Let’s celebrate. The cuckoo is here. In spite of current travails, nature does what it has always done in season.
A request in last week’s column for reports of the cuckoo’s arrival has prompted several readers from different parts of the country to report hearing that clarion call of early summer.
Most of the calls were heard between April 18 and April 20, but there were some at least a week earlier. People of a certain vintage, yours truly included, still feel a childish delight on hearing the repeated ‘cuck-ooo, cuck-ooo’ break the stillness of the countryside for the first time each year.
First to email last Monday was Donal O’Sullivan, of Ballygroman Lower, Ovens, Co Cork, who was thrilled to hear a cuckoo on Saturday, April 18. “I haven’t heard one since I was a child and called my wife to confirm I wasn’t hearing things!” he says.
Damien Maguire reported the cuckoo being heard in the Rinn River area, at Johnston’s Bridge, Co Leitrim, on Easter Saturday, April 11, and he also had accounts of a great spotted woodpecker, above Marley Park, in the foothills of the Dublin mountains.
Noreen Murphy heard the cuckoo at Ballyshoneen, Berrings, Co Cork, on April 14, while Joe McGrath sent word of the cuckoo in Cratloe Woods, Co Clare, on April 18.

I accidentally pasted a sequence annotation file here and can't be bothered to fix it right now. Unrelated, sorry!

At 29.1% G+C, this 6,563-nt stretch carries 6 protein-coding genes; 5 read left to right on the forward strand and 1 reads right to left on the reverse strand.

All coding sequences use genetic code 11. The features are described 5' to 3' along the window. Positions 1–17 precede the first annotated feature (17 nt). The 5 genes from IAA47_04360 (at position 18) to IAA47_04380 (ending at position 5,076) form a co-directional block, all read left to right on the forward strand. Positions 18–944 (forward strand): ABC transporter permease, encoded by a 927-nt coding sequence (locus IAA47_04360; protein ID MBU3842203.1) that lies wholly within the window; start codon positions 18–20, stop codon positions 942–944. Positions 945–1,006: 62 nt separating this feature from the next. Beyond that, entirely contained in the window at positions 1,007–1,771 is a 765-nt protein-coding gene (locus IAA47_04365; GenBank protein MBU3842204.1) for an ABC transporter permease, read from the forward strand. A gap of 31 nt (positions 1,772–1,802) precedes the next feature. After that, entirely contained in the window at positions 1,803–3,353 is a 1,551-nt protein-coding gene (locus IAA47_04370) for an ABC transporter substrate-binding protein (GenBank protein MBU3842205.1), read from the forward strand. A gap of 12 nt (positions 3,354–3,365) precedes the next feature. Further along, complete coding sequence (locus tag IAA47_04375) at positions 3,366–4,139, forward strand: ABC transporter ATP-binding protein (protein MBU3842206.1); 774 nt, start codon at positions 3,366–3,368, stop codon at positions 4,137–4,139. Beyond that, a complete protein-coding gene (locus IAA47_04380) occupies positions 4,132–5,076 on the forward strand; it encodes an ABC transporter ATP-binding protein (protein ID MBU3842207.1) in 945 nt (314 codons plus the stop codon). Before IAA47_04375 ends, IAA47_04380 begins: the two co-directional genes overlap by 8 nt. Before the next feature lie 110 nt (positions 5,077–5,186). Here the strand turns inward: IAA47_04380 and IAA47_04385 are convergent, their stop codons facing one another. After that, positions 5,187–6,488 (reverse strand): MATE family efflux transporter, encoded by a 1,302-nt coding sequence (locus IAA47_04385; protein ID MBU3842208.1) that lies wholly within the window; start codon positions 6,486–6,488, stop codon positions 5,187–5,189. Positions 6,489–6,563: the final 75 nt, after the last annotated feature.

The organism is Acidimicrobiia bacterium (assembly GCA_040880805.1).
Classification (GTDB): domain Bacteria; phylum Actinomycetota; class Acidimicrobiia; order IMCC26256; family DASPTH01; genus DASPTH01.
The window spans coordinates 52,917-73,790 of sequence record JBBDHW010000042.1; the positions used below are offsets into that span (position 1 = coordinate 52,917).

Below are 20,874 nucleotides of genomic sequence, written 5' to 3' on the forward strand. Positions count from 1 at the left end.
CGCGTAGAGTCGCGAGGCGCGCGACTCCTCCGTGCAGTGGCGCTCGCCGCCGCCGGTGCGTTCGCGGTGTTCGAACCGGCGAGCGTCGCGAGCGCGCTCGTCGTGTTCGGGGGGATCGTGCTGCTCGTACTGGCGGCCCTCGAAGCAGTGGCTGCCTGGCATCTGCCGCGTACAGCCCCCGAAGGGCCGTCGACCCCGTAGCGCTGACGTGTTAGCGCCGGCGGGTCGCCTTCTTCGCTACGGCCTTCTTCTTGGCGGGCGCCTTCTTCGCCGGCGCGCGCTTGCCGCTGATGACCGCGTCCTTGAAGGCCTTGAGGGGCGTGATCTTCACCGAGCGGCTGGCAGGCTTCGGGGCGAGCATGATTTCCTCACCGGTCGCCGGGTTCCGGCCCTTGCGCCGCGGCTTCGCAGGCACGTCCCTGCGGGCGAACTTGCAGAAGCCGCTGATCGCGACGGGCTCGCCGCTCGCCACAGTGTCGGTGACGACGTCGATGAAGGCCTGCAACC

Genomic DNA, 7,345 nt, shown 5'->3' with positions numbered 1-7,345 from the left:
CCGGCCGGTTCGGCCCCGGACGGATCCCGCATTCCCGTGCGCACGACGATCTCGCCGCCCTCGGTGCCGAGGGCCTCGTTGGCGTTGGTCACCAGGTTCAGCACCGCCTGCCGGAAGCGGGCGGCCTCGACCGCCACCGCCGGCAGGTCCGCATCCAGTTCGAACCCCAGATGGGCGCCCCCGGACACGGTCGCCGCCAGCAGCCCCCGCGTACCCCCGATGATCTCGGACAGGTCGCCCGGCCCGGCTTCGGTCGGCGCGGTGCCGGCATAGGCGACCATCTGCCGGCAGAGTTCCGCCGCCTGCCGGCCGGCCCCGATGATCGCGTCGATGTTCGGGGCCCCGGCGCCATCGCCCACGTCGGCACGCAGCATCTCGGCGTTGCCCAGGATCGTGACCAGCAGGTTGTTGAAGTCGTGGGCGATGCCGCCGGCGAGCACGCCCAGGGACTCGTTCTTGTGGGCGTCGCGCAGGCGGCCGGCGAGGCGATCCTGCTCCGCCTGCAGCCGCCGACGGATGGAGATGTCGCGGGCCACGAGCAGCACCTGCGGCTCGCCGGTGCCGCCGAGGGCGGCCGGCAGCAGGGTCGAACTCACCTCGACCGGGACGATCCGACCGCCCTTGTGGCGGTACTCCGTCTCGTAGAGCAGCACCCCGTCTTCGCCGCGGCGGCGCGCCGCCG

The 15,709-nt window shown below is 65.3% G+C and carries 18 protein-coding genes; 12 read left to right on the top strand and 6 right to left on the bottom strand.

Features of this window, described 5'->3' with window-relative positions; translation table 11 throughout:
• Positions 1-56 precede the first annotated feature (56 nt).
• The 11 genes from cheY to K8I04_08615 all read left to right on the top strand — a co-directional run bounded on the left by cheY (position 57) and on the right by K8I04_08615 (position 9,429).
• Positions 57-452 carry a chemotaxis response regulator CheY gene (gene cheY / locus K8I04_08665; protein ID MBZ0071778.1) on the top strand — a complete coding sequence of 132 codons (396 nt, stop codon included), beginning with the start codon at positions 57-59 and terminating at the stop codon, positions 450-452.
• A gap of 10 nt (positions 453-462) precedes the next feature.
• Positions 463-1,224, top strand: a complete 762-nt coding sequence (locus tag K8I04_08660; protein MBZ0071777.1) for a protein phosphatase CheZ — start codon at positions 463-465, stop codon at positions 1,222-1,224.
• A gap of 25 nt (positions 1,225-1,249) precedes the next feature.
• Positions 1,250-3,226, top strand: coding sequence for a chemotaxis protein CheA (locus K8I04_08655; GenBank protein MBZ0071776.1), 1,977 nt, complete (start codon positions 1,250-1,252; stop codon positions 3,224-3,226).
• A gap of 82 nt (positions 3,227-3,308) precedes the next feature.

A regular correspondent, Tom Lynch, of Clare Birdwatch, who last week reported a great spotted woodpecker in the storied Spancilhill area, also made contact to say the cuckoo was heard in other parts of Clare: Islandavanna Wood, west of Clarecastle, on April 16; in Inagh, on April 20, and Sliabh Rua at the back of Mullaghmore.
Irish Birding records the cuckoo in the Gearagh, Co Cork; Borrisokane, Co Tipperary, and Spiddal, Co Galway, and other places, on April 19-20. As usual, he is also in Muckross, Co Kerry. All positive as the bird has been declining in Ireland for 30 years or more, though not the same extent as the curlew or corncrake.
The Schools Folklore Collection, based on stories recorded by children countrywide from their elders in 1937/’39, forms an invaluable archive in UCD. The copperplate handwriting of Mary MacCarthy, Gurtatagort, Bantry, Co Cork, on old copybook pages tells of superstition surrounding the cuckoo.
If the cuckoo is heard for the first time with the right ear, it is a sign that all that person’s undertakings for the year will be lucky. But if heard with the left ear the reverse will be the consequence, she noted.
“If, while hearing the cuckoo for the first time, a person throws money from one hand to the other while the cuckoo is singing, he will have enough money during the year,” she went on.